County to conduct two mosquito larvicide drops

SAN DIEGO (CNS) - San Diego County's Vector Control Program will conduct two mosquito-fighting larvicide drops this week after recent heat waves and high tides increased insect populations, the county announced today.

Vector Control staff will conduct their fifth aerial application of the summer on Wednesday, using a helicopter to drop batches of a granular larvicide on about 48 rivers, streams, ponds and other waterways.

Vector Control uses aerial applications to abate mosquitoes that could potentially transmit West Nile virus, according to the county. On Saturday, staff will conduct a smaller drop on portions of Los Penasquitos Lagoon and San Elijio Lagoon in Cardiff to reduce saltwater mosquito numbers.

High tides can expand lagoon water into areas that are normally dry, creating new pockets of stagnant water where mosquitoes can breed, especially when combined with rising temperatures. The county treats more than 1,000 acres of waterways, stretching from Chula Vista in the south to Fallbrook in the North and Oceanside in the west to Lakeside in the east.

County to Conduct Two Mosquito Larvicide Drops This Week Eds: County spokesperson Gig Conaughton can be reached at (858) 692-7214. SAN DIEGO (CNS) - San Diego County's Vector Control Program will conduct two mosquito-fighting larvicide drops this week after recent heat waves and high tides increased insect populations, the county announced today.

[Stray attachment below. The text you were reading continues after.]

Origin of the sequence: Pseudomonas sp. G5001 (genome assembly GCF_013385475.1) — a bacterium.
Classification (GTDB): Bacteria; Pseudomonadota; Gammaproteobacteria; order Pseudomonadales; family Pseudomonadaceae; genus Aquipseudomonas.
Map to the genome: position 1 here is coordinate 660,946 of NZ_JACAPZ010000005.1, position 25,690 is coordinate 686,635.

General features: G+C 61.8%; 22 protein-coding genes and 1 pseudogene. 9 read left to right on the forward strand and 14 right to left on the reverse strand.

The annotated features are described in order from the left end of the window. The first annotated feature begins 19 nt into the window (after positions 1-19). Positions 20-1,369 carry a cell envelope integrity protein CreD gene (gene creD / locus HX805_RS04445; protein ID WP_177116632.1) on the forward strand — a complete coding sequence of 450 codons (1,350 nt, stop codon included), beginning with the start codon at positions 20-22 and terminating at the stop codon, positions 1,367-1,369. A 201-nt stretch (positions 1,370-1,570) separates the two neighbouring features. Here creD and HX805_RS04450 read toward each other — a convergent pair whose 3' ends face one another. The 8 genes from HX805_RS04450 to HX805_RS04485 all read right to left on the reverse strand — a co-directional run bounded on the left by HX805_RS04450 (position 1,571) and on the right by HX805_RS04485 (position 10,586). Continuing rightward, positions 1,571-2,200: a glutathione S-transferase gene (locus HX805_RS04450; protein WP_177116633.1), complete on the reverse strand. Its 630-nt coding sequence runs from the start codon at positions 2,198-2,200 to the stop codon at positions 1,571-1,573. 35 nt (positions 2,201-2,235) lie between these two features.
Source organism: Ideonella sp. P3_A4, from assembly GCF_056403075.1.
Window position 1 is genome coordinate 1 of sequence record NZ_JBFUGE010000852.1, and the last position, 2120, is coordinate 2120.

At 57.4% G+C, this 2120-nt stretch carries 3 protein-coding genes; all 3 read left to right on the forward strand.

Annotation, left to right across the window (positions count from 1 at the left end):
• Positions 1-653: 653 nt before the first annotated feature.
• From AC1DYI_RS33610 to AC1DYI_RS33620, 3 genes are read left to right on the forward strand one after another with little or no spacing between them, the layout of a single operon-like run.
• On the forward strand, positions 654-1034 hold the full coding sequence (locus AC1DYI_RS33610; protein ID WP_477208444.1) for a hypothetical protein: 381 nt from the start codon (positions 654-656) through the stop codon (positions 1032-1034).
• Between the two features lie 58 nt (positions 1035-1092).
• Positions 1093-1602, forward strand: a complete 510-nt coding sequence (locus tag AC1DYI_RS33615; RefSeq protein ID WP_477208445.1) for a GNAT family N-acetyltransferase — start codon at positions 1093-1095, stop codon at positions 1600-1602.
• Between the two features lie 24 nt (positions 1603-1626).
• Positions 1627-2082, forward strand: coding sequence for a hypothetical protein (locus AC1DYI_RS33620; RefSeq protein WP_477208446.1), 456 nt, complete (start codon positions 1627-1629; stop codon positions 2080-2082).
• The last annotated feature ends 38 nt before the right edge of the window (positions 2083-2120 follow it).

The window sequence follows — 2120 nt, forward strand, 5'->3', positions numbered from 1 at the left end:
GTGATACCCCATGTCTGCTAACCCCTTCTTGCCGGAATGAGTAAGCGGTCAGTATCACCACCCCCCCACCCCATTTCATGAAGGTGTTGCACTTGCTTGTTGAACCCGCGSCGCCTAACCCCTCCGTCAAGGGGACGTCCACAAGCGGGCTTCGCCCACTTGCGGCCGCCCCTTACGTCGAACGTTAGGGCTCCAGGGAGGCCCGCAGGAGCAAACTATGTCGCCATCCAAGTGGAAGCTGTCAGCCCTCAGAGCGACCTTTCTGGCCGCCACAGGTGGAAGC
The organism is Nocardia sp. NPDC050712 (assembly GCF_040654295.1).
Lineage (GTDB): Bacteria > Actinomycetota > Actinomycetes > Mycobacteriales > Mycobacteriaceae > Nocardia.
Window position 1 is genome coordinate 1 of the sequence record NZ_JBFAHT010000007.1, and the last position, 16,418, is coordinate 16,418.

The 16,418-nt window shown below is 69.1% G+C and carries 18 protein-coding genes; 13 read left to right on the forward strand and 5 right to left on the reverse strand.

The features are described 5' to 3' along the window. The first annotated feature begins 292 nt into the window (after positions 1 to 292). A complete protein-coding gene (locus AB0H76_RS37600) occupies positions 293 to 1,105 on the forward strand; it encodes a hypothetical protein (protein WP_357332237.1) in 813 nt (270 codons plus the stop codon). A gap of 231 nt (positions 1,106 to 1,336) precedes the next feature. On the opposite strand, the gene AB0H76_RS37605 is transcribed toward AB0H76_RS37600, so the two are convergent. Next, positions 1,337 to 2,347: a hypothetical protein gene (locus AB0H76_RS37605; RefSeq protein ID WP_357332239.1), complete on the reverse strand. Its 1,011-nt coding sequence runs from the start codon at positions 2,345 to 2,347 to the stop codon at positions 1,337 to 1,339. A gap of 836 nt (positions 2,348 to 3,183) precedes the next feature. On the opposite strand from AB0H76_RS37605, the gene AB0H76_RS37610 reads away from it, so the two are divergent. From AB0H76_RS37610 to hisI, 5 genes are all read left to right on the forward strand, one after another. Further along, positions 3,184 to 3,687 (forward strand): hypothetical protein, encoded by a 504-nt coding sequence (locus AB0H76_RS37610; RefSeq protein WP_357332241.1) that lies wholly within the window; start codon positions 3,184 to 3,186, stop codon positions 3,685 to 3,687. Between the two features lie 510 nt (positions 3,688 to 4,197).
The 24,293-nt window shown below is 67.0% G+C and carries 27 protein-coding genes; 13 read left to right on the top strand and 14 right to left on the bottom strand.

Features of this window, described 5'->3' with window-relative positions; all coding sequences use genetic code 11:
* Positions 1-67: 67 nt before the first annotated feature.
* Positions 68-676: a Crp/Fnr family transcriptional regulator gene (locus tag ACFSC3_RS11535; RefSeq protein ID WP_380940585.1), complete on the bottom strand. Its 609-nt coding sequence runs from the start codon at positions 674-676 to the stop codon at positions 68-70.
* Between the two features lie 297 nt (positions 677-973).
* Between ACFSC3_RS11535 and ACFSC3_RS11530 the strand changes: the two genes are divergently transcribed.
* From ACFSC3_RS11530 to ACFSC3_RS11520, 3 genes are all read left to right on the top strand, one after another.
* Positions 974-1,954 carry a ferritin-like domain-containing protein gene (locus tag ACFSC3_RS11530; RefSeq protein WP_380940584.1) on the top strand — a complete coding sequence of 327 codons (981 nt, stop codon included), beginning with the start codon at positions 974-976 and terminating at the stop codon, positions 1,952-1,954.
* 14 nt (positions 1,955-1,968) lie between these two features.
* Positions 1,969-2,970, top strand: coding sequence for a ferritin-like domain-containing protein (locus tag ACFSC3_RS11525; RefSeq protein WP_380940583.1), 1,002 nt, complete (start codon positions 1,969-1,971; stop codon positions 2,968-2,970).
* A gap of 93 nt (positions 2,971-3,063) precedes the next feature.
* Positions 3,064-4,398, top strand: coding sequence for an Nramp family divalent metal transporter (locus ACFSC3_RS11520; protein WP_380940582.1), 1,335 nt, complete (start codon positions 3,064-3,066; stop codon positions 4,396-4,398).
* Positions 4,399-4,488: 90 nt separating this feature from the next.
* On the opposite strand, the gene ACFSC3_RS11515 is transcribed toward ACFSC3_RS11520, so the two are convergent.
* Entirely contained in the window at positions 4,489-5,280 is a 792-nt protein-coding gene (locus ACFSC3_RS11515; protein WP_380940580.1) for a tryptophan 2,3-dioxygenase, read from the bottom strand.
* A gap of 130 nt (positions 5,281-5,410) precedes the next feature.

Vector Control staff will conduct their fifth aerial application of the summer on Wednesday, using a helicopter to drop batches of a granular larvicide on about 48 rivers, streams, ponds and other waterways.

Vector Control uses aerial applications to abate mosquitoes that could potentially transmit West Nile virus, according to the county. On Saturday, staff will conduct a smaller drop on portions of Los Penasquitos Lagoon and San Elijio Lagoon in Cardiff to reduce saltwater mosquito numbers.

High tides can expand lagoon water into areas that are normally dry, creating new pockets of stagnant water where mosquitoes can breed, especially when combined with rising temperatures.

The county treats more than 1,000 acres of waterways, stretching from Chula Vista in the south to Fallbrook in the North and Oceanside in the west to Lakeside in the east.

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